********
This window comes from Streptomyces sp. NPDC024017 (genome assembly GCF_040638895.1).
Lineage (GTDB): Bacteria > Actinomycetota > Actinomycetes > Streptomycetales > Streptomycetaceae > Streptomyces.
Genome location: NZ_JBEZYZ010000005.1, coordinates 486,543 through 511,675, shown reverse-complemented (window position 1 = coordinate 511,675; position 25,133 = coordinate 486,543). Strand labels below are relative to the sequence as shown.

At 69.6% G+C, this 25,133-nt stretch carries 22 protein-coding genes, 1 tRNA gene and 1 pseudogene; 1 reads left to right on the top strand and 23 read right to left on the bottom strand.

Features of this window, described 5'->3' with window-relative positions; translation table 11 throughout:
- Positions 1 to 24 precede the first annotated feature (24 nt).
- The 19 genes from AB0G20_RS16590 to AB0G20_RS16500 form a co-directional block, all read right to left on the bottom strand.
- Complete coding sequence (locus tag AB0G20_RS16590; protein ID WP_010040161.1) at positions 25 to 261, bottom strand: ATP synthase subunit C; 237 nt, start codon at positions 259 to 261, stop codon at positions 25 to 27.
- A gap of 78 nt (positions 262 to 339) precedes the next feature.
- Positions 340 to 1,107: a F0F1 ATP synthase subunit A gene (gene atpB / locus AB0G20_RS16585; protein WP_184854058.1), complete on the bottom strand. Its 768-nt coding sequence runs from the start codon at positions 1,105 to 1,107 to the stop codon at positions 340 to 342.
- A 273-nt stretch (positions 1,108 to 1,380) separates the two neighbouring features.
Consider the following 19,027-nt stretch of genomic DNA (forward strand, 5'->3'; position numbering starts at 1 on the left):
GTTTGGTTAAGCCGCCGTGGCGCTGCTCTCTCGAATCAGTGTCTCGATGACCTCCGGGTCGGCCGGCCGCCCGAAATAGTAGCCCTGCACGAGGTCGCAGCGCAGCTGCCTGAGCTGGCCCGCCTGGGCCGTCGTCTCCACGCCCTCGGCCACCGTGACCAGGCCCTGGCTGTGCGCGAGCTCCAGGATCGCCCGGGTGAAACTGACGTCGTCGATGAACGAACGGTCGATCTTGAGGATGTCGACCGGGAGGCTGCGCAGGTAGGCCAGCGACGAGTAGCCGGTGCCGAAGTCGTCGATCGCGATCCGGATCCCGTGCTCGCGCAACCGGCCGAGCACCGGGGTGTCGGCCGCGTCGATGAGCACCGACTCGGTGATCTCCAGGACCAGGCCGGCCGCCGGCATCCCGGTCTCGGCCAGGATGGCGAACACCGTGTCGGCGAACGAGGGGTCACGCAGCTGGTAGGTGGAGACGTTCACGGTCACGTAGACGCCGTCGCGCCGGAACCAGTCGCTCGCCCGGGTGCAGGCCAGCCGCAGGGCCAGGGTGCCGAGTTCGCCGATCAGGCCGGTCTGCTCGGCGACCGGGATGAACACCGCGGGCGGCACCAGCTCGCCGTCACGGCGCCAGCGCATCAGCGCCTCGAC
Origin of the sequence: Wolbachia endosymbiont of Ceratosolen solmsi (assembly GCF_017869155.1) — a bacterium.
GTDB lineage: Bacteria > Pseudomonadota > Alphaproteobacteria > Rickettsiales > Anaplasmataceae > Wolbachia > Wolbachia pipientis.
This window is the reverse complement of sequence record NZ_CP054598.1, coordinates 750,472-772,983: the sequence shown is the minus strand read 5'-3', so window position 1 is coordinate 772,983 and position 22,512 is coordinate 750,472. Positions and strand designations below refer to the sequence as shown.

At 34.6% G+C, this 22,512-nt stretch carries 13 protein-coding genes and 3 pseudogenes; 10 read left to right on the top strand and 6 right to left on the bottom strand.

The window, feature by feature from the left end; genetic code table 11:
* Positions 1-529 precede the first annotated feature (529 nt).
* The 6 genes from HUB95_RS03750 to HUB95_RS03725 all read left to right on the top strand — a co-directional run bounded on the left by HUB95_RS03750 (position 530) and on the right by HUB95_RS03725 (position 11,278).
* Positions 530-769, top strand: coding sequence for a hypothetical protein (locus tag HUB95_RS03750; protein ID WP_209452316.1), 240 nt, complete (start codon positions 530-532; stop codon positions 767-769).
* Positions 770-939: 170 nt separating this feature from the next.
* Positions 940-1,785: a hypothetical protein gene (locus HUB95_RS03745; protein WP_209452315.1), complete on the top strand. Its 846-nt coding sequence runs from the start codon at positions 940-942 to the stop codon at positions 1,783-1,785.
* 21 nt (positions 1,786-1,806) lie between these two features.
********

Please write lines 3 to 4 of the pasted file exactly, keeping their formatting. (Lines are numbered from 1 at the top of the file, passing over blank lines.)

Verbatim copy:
Genome location: NZ_JBEZYZ010000005.1, coordinates 486,543 through 511,675, shown reverse-complemented (window position 1 = coordinate 511,675; position 25,133 = coordinate 486,543). Strand labels below are relative to the sequence as shown.

At 69.6% G+C, this 25,133-nt stretch carries 22 protein-coding genes, 1 tRNA gene and 1 pseudogene; 1 reads left to right on the top strand and 23 read right to left on the bottom strand.